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Kikkan Randall: From 'never-heard-of' to Olympic Champion

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This article originally appeared on innervoice.life

POWER

If you took a triathlon and put it into one sport, that’s what cross-country skiing feels like. It’s like running a 5k or a 10k where you start off with good speed, find a steady pace, you’re breathing rapidly and you can definitely feel your muscles. Then, because of the up and down nature of our courses, you can glide on the downhill, a little bit like riding a bike. You have a blend of trying to be as efficient as possible with your oxygen capacity while also needing power to get over the hills. It’s that fine line between efficiency and power. You’re using your arms and your legs, so you have a strong muscular component, which is where the lactic acid comes from. As the race goes on, your muscles fatigue first, so you have to keep mental focus and keep your technique strong. That’d be most comparable to swimming, where pure effort can keep you burning for a while, but as you get towards the end of the race it’s a loss of technique that makes things really fall apart.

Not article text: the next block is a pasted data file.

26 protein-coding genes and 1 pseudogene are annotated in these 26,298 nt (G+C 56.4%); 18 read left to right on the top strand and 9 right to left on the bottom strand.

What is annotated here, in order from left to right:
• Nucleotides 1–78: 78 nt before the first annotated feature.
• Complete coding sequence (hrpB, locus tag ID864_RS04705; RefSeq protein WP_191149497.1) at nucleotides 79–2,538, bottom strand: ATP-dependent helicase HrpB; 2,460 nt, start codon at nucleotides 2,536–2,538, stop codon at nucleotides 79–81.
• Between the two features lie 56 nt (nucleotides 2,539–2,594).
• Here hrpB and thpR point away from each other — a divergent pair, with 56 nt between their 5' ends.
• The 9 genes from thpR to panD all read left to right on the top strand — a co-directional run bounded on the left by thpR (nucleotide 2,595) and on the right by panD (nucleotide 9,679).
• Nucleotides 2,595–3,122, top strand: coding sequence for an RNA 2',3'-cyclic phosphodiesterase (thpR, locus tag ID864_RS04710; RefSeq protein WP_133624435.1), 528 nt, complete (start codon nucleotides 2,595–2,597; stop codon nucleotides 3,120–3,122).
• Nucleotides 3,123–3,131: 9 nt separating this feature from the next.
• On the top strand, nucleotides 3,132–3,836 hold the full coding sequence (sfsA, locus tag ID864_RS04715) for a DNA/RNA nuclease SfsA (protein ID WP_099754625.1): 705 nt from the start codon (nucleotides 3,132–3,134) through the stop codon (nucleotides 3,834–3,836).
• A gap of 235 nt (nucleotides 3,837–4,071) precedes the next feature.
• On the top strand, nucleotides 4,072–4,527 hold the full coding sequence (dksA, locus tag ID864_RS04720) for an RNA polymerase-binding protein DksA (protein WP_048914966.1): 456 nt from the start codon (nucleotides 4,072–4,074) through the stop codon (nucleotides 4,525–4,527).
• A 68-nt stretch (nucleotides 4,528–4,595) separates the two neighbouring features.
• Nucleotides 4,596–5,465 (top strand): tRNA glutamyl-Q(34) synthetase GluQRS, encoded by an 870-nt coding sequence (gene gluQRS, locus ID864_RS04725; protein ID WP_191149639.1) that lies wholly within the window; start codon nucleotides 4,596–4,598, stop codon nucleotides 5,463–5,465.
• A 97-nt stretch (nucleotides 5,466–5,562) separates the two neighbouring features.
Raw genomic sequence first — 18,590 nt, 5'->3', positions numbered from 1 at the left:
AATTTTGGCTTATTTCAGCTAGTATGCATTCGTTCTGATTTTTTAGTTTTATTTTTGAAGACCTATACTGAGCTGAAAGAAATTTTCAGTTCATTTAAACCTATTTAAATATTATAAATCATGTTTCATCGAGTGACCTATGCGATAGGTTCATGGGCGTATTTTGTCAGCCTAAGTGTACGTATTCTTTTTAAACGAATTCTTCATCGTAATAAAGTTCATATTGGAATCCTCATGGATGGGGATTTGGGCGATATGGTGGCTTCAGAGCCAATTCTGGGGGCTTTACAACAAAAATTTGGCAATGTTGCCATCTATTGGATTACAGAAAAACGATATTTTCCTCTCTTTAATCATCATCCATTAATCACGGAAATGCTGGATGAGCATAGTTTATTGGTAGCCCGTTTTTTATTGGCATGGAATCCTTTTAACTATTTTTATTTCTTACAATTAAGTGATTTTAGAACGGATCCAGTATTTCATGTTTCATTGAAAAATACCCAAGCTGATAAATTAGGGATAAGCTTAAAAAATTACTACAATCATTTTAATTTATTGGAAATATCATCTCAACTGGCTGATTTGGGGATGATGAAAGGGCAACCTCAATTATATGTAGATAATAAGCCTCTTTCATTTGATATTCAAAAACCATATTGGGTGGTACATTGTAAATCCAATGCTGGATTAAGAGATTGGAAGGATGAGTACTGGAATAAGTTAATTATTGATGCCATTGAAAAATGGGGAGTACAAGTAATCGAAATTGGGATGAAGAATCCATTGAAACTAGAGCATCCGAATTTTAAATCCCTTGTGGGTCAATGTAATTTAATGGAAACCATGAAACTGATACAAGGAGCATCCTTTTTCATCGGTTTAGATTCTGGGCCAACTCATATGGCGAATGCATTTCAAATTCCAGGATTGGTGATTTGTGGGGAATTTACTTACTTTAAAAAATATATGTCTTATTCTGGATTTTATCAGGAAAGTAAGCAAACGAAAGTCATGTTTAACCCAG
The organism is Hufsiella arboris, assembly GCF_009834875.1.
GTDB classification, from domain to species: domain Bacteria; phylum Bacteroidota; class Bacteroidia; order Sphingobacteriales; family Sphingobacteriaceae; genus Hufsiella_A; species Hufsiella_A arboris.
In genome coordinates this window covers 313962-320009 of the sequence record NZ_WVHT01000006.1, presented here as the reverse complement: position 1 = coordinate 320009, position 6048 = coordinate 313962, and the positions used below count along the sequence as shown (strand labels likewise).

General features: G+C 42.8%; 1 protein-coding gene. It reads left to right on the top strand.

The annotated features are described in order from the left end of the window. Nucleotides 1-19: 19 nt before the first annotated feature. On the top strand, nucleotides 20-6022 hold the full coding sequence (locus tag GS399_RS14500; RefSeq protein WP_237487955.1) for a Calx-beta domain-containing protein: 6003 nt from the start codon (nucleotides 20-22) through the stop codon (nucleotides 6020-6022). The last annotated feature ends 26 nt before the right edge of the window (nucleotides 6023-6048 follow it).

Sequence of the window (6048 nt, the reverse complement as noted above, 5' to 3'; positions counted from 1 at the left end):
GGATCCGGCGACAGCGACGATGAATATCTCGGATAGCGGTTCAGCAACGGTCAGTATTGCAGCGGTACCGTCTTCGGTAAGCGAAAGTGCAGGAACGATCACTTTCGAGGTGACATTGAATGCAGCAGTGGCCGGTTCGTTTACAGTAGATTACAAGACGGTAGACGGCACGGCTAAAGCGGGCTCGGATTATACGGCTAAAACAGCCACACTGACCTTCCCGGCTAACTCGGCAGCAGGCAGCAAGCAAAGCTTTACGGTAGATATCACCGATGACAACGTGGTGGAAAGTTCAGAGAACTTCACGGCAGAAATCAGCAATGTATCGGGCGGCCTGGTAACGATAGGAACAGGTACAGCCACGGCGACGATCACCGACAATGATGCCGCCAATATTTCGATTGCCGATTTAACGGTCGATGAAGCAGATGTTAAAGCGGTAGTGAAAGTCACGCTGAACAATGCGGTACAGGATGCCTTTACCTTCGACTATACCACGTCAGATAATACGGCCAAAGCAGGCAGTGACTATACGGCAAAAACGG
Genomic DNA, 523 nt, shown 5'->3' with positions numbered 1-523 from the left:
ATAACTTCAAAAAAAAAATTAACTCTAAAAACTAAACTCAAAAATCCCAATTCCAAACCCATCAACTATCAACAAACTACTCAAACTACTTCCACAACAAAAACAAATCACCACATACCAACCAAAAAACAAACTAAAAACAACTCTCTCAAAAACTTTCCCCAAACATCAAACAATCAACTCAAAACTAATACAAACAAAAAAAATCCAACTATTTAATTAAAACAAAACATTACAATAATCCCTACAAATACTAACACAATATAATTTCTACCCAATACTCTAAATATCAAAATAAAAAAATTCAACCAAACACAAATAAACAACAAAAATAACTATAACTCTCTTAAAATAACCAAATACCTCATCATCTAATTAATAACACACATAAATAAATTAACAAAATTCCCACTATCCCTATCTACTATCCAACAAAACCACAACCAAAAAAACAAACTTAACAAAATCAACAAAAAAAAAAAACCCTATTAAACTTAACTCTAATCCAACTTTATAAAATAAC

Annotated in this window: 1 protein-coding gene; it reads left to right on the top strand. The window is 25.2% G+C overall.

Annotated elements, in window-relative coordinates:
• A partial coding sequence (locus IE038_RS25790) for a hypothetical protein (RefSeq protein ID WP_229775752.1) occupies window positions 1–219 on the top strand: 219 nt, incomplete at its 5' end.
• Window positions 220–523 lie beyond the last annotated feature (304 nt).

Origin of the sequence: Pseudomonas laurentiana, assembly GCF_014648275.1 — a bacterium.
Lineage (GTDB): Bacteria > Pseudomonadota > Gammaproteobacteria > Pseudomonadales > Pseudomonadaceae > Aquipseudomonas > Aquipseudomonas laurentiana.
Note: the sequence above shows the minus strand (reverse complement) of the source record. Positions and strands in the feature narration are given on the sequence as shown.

Photo by FlyingPointRoad.com


On the mental side, the times I did it best were when I was able to focus on the moment I was in and piece together those moments to get through the remainder of the race. There were three parts to that: firstly, an internal cue, which would often be a word - Power. Tempo. Quick. - these would keep my mind focused on that sharper impulse. Then I would use external checkpoints, like Get to that tree or Get over that hill. The third part would be that inner cheerleader, which includes reminding myself how far I’d already made it in the race, or that my training had prepared me to get stronger while my opponents would wilt.